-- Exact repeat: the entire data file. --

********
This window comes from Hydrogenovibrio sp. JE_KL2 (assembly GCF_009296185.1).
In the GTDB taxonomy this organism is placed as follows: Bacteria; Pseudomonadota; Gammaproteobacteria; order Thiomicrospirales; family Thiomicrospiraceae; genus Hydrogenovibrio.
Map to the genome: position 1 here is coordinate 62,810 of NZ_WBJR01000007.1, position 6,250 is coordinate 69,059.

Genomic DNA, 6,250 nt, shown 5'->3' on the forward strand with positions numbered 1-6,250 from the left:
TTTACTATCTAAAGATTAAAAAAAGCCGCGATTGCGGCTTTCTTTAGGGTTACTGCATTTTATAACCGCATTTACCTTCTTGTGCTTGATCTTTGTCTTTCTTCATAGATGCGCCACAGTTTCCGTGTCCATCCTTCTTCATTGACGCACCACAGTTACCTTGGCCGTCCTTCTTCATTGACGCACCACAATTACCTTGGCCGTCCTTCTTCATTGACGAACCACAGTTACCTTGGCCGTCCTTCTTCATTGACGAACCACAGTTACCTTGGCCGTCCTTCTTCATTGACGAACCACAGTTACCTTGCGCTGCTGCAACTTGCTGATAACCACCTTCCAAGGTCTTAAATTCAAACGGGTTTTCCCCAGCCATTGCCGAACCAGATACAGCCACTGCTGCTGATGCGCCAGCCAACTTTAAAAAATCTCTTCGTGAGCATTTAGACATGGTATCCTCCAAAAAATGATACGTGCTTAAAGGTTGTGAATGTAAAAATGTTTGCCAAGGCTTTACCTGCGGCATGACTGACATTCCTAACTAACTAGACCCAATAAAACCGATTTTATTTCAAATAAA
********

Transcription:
This window comes from Hydrogenovibrio sp. JE_KL2 (assembly GCF_009296185.1).
In the GTDB taxonomy this organism is placed as follows: Bacteria; Pseudomonadota; Gammaproteobacteria; order Thiomicrospirales; family Thiomicrospiraceae; genus Hydrogenovibrio.
Map to the genome: position 1 here is coordinate 62,810 of NZ_WBJR01000007.1, position 6,250 is coordinate 69,059.

Genomic DNA, 6,250 nt, shown 5'->3' on the forward strand with positions numbered 1-6,250 from the left:
TTTACTATCTAAAGATTAAAAAAAGCCGCGATTGCGGCTTTCTTTAGGGTTACTGCATTTTATAACCGCATTTACCTTCTTGTGCTTGATCTTTGTCTTTCTTCATAGATGCGCCACAGTTTCCGTGTCCATCCTTCTTCATTGACGCACCACAGTTACCTTGGCCGTCCTTCTTCATTGACGCACCACAATTACCTTGGCCGTCCTTCTTCATTGACGAACCACAGTTACCTTGGCCGTCCTTCTTCATTGACGAACCACAGTTACCTTGGCCGTCCTTCTTCATTGACGAACCACAGTTACCTTGCGCTGCTGCAACTTGCTGATAACCACCTTCCAAGGTCTTAAATTCAAACGGGTTTTCCCCAGCCATTGCCGAACCAGATACAGCCACTGCTGCTGATGCGCCAGCCAACTTTAAAAAATCTCTTCGTGAGCATTTAGACATGGTATCCTCCAAAAAATGATACGTGCTTAAAGGTTGTGAATGTAAAAATGTTTGCCAAGGCTTTACCTGCGGCATGACTGACATTCCTAACTAACTAGACCCAATAAAACCGATTTTATTTCAAATAAA